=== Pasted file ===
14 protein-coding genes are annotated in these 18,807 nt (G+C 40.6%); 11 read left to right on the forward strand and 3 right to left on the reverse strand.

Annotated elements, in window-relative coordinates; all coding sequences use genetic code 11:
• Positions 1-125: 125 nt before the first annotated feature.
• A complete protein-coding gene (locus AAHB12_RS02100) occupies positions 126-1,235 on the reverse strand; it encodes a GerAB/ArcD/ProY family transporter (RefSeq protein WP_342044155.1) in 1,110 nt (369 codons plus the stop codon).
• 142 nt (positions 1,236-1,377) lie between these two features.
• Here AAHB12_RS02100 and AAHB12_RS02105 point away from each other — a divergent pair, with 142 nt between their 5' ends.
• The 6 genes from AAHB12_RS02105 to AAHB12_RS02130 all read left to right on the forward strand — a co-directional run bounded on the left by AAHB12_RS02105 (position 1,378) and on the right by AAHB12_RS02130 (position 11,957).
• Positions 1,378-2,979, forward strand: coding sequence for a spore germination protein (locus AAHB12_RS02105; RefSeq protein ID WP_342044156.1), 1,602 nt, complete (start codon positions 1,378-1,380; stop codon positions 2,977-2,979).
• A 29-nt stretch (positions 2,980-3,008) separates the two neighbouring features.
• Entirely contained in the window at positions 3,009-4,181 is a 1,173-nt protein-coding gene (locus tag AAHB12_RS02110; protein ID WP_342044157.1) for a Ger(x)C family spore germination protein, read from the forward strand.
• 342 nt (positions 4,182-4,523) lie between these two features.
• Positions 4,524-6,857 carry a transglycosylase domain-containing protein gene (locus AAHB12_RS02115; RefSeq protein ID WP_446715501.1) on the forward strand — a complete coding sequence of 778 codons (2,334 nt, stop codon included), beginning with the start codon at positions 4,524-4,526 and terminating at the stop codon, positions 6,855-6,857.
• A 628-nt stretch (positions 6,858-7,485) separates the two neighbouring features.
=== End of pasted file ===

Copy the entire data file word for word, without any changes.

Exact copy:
14 protein-coding genes are annotated in these 18,807 nt (G+C 40.6%); 11 read left to right on the forward strand and 3 right to left on the reverse strand.

Annotated elements, in window-relative coordinates; all coding sequences use genetic code 11:
• Positions 1-125: 125 nt before the first annotated feature.
• A complete protein-coding gene (locus AAHB12_RS02100) occupies positions 126-1,235 on the reverse strand; it encodes a GerAB/ArcD/ProY family transporter (RefSeq protein WP_342044155.1) in 1,110 nt (369 codons plus the stop codon).
• 142 nt (positions 1,236-1,377) lie between these two features.
• Here AAHB12_RS02100 and AAHB12_RS02105 point away from each other — a divergent pair, with 142 nt between their 5' ends.
• The 6 genes from AAHB12_RS02105 to AAHB12_RS02130 all read left to right on the forward strand — a co-directional run bounded on the left by AAHB12_RS02105 (position 1,378) and on the right by AAHB12_RS02130 (position 11,957).
• Positions 1,378-2,979, forward strand: coding sequence for a spore germination protein (locus AAHB12_RS02105; RefSeq protein ID WP_342044156.1), 1,602 nt, complete (start codon positions 1,378-1,380; stop codon positions 2,977-2,979).
• A 29-nt stretch (positions 2,980-3,008) separates the two neighbouring features.
• Entirely contained in the window at positions 3,009-4,181 is a 1,173-nt protein-coding gene (locus tag AAHB12_RS02110; protein ID WP_342044157.1) for a Ger(x)C family spore germination protein, read from the forward strand.
• 342 nt (positions 4,182-4,523) lie between these two features.
• Positions 4,524-6,857 carry a transglycosylase domain-containing protein gene (locus AAHB12_RS02115; RefSeq protein ID WP_446715501.1) on the forward strand — a complete coding sequence of 778 codons (2,334 nt, stop codon included), beginning with the start codon at positions 4,524-4,526 and terminating at the stop codon, positions 6,855-6,857.
• A 628-nt stretch (positions 6,858-7,485) separates the two neighbouring features.